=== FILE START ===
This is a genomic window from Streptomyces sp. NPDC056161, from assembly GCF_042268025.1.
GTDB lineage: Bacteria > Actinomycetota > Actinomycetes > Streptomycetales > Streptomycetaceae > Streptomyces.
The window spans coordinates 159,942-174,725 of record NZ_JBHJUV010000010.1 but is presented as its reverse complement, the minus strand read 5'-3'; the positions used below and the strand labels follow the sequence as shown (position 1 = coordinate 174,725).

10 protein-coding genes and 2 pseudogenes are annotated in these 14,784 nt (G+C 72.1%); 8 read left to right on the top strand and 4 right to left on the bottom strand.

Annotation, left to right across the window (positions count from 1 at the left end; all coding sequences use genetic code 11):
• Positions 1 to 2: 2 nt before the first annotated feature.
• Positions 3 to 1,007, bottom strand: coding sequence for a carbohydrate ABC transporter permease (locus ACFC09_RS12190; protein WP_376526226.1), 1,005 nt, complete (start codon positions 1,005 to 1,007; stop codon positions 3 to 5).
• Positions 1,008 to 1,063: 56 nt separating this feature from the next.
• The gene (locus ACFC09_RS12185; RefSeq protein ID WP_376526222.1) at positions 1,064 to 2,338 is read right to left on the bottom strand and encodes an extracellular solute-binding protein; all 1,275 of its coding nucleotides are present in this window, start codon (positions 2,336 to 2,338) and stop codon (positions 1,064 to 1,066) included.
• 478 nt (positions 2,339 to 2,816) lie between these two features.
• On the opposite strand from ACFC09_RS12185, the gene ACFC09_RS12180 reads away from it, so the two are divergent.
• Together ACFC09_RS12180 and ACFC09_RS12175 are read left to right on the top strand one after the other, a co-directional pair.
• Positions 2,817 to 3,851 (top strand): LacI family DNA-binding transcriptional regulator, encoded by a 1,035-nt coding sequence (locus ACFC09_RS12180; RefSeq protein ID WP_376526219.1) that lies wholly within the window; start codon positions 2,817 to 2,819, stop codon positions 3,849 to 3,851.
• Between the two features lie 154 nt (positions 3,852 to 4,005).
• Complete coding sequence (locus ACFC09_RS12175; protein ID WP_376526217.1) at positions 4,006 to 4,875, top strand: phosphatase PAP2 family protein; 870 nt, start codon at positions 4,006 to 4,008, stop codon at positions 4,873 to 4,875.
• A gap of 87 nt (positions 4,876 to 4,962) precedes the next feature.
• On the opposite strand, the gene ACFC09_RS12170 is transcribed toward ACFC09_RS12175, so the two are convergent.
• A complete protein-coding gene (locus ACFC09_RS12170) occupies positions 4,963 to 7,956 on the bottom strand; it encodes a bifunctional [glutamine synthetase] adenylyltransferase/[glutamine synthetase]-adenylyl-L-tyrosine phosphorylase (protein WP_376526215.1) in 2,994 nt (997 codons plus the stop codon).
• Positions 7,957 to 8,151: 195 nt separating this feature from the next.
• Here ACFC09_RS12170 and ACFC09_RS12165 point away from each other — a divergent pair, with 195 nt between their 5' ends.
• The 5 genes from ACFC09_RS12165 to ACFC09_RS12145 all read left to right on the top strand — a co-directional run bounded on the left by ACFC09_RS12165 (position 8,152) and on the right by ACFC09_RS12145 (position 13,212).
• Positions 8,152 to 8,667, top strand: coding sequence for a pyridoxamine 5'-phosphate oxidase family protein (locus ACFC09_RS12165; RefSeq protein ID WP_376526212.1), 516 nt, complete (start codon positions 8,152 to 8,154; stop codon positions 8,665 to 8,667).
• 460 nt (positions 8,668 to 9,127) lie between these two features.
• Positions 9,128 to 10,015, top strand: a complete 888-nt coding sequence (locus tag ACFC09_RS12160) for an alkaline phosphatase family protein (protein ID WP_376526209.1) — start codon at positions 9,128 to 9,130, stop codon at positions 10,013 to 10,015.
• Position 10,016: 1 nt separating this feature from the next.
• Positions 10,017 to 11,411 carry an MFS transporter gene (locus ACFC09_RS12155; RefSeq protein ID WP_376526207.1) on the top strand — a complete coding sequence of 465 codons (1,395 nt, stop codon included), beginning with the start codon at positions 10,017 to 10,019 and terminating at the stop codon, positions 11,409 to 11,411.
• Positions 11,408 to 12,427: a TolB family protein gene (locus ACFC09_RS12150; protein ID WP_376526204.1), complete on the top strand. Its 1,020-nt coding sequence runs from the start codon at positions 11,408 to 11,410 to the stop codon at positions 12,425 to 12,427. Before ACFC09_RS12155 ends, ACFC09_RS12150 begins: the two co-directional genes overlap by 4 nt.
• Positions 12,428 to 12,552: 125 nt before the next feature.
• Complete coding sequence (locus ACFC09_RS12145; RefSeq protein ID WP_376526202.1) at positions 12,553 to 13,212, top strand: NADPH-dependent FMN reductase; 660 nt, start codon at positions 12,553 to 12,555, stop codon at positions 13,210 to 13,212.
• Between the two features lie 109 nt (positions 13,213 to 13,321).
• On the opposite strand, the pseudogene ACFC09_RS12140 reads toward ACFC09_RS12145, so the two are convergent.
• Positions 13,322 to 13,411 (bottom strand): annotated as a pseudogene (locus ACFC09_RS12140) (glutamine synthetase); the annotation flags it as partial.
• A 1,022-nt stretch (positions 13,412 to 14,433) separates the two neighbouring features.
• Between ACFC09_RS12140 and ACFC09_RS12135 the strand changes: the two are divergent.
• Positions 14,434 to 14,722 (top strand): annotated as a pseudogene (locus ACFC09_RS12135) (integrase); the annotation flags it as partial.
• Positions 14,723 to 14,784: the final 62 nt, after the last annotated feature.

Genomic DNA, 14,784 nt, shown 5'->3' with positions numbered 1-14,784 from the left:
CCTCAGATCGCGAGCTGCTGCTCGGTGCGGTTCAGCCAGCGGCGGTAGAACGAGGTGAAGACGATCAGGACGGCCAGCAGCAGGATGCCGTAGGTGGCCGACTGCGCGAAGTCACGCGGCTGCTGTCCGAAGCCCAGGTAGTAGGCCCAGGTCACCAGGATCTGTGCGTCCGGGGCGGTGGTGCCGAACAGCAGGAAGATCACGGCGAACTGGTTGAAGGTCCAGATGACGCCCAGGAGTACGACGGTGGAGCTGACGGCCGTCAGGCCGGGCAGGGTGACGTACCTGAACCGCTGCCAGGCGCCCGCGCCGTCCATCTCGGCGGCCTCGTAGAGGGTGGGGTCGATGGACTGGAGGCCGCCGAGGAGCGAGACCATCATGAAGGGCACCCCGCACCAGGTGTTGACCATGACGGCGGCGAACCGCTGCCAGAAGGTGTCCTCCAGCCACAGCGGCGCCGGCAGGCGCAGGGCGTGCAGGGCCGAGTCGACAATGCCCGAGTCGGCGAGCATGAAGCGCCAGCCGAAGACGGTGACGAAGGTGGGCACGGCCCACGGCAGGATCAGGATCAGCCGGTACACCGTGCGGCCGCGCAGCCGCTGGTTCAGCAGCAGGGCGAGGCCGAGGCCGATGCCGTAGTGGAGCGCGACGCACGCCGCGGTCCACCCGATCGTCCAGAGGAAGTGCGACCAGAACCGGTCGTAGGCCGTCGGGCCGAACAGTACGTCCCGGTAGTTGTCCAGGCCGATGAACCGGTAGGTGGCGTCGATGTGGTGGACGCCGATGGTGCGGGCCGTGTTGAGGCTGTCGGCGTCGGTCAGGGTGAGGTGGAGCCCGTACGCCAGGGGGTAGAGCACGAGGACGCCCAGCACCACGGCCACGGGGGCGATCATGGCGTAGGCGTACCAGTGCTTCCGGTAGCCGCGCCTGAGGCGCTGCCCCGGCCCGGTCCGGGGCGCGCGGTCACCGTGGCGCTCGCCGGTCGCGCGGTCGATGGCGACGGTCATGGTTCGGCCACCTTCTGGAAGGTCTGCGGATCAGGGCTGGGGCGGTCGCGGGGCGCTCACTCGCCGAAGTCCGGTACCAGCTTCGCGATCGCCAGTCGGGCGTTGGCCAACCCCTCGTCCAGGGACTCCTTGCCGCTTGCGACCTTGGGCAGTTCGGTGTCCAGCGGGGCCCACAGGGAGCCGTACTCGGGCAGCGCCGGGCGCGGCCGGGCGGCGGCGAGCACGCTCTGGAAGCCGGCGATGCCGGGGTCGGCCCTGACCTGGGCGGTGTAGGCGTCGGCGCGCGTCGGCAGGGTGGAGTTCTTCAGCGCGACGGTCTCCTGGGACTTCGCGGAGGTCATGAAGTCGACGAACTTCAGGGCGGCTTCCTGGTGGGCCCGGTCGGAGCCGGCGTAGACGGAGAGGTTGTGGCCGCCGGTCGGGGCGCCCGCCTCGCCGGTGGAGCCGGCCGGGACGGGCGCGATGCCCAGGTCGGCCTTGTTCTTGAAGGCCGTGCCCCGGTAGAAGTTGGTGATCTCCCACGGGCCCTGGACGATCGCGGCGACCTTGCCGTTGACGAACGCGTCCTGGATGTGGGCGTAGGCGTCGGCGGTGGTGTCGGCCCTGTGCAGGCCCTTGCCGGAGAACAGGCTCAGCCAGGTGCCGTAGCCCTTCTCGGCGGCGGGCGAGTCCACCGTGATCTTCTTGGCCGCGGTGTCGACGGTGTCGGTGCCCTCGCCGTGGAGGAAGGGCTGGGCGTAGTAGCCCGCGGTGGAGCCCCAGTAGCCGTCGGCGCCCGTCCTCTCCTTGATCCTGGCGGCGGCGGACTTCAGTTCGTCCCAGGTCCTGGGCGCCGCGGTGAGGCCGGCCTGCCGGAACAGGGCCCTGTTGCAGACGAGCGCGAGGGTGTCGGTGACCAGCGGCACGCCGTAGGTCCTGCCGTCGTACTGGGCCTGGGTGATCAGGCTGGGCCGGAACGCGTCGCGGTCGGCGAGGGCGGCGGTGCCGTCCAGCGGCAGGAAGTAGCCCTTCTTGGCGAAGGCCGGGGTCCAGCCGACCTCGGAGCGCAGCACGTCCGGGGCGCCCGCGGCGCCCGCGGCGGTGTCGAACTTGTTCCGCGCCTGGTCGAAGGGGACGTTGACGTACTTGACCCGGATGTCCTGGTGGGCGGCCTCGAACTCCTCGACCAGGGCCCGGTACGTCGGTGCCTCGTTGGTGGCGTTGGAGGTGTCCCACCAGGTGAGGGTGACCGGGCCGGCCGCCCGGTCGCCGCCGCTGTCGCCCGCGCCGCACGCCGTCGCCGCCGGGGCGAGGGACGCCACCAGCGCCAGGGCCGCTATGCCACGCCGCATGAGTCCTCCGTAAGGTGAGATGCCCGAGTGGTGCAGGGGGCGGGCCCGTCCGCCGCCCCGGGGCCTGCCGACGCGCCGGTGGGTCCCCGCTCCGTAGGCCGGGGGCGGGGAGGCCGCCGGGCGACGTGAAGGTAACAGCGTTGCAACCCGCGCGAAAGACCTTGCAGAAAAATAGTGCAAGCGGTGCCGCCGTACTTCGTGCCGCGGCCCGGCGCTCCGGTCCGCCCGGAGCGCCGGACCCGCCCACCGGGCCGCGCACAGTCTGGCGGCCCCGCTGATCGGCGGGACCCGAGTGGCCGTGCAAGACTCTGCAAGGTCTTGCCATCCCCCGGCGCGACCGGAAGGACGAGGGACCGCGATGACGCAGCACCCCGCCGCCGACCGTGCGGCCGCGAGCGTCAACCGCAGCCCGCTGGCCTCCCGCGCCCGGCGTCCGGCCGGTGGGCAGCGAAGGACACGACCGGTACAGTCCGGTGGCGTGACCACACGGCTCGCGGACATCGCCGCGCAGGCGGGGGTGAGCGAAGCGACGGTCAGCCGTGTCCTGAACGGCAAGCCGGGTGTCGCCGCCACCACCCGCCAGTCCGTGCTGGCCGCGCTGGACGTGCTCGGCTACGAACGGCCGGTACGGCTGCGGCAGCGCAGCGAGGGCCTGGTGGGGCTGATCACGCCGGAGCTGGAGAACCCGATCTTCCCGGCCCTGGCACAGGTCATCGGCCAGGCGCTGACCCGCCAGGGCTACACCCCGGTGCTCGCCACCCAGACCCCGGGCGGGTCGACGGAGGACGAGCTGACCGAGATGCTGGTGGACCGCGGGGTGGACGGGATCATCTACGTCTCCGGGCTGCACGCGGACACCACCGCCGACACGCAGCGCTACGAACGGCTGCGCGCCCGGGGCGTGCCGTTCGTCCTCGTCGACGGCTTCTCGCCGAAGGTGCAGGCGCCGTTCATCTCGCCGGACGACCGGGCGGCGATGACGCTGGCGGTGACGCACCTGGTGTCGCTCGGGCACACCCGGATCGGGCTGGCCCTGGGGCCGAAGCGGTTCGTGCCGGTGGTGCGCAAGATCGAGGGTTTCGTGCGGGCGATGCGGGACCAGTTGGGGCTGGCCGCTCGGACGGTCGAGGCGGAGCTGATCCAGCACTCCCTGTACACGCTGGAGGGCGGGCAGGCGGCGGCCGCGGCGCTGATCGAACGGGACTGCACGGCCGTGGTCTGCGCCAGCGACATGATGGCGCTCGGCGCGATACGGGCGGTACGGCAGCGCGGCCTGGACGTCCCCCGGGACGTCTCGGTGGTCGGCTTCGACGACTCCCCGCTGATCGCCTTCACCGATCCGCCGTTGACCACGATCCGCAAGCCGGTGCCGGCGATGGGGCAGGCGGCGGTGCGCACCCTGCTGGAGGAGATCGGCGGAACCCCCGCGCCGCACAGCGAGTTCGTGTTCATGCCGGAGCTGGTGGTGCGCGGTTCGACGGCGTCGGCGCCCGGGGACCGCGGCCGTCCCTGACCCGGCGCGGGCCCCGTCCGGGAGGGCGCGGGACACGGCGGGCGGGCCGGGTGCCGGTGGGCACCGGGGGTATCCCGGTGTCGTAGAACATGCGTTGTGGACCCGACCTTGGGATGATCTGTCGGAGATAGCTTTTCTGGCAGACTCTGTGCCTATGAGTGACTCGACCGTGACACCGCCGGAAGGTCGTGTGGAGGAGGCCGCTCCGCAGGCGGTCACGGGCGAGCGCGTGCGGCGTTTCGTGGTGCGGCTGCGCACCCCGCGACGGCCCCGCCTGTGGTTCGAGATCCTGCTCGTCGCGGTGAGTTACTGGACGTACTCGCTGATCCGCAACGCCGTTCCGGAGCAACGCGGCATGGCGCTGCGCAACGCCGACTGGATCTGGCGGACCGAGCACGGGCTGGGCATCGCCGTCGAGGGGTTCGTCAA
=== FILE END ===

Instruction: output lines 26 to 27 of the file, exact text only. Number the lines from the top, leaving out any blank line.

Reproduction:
• Positions 10,017 to 11,411 carry an MFS transporter gene (locus ACFC09_RS12155; RefSeq protein ID WP_376526207.1) on the top strand — a complete coding sequence of 465 codons (1,395 nt, stop codon included), beginning with the start codon at positions 10,017 to 10,019 and terminating at the stop codon, positions 11,409 to 11,411.
• Positions 11,408 to 12,427: a TolB family protein gene (locus ACFC09_RS12150; protein ID WP_376526204.1), complete on the top strand. Its 1,020-nt coding sequence runs from the start codon at positions 11,408 to 11,410 to the stop codon at positions 12,425 to 12,427. Before ACFC09_RS12155 ends, ACFC09_RS12150 begins: the two co-directional genes overlap by 4 nt.